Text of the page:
International Education Day Reflection: Using Data to ‘Map’ Progress towards SDG4

“Education is education. We should learn everything and then choose which path to follow…. Education is neither Eastern nor Western, it is human.”

Malala Yousafzai’s (@Malala) words should represent a call to action every day of the year, but especially today, January 24, which the United Nations has designated as the International Day of Education. Not surprisingly, the UN resolution covers all levels of education – early childhood, primary, secondary, tertiary and distance education, including technical and vocational training. It recognizes the value of and having access to “lifelong learning opportunities that help (people) to acquire the knowledge and skills needed to access opportunities to participate fully in society and contribute to sustainable development.”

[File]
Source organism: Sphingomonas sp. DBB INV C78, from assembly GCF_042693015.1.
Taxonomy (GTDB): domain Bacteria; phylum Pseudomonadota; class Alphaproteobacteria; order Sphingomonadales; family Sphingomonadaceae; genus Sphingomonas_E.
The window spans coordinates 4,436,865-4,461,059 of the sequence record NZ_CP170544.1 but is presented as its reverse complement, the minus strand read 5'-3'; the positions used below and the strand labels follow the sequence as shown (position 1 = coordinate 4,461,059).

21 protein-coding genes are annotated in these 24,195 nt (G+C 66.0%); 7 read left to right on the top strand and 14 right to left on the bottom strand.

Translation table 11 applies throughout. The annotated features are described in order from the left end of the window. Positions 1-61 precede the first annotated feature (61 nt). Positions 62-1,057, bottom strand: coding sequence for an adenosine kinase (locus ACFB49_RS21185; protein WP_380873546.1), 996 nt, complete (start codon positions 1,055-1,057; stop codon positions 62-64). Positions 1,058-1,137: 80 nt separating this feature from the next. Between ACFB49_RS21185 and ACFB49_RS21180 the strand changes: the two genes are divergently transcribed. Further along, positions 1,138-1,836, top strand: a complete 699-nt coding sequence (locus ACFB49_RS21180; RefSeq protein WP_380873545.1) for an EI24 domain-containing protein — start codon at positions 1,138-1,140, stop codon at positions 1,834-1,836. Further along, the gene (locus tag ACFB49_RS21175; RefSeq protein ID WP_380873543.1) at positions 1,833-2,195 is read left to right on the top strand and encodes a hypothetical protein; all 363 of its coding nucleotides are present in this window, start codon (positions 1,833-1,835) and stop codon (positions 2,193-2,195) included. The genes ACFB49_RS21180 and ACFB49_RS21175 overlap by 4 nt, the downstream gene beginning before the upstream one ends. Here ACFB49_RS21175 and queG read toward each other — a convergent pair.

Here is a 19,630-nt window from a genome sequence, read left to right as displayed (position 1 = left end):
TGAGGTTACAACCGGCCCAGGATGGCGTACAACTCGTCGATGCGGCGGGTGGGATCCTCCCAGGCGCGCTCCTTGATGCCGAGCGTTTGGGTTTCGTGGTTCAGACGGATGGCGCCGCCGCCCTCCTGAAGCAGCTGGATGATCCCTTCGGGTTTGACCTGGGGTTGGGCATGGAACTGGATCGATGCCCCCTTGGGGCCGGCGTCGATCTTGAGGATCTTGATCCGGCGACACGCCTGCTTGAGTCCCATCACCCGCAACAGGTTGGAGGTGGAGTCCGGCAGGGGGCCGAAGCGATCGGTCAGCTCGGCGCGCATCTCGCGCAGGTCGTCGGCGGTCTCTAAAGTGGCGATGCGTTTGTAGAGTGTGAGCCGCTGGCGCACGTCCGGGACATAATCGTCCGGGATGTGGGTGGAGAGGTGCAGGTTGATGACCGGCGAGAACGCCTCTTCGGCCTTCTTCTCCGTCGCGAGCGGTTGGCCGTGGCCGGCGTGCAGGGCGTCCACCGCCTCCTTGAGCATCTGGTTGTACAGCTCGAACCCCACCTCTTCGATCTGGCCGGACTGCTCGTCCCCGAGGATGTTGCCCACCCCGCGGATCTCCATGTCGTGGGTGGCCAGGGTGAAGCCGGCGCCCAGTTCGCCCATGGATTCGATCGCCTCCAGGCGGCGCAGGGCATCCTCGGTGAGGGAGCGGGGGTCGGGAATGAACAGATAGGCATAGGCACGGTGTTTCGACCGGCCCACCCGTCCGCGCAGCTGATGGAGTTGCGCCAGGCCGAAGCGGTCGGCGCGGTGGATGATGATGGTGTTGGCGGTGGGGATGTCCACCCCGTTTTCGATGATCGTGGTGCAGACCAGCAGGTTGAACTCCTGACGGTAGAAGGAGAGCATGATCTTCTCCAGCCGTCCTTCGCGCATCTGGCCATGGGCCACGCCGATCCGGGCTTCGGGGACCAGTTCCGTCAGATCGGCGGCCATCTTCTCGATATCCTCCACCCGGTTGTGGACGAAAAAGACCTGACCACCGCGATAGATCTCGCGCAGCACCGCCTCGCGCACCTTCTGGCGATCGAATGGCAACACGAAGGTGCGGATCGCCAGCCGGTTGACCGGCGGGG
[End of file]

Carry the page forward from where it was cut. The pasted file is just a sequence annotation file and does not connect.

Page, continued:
Nowhere does education need expansion, especially for women and girls, more than the African continent. Last year, my colleagues and I at the Institute for Health Metrics and Evaluation at the University of Washington, published in the journal Nature a study mapping levels of education attainment by sex across 51 African nations in 5-by-5 kilometer increments. The article, open access with this license,, was a first in the field of health metrics science; it covers the years 2000 to 2015 and is built on a precisely geo-located database of 173 unique census and survey sources. These maps not only help to reveal local ‘hot spots’ of low education levels, and the differences in these levels for women and men, but they also shine a spotlight on communities implementing successful educational programs over the past 15 years. Such mapping, integral to precision public health, is valuable for policy makers to target resources their counties need to meet Sustainable Development Goal 4: “Ensure inclusive and equitable quality education and promote lifelong learning opportunities for all.”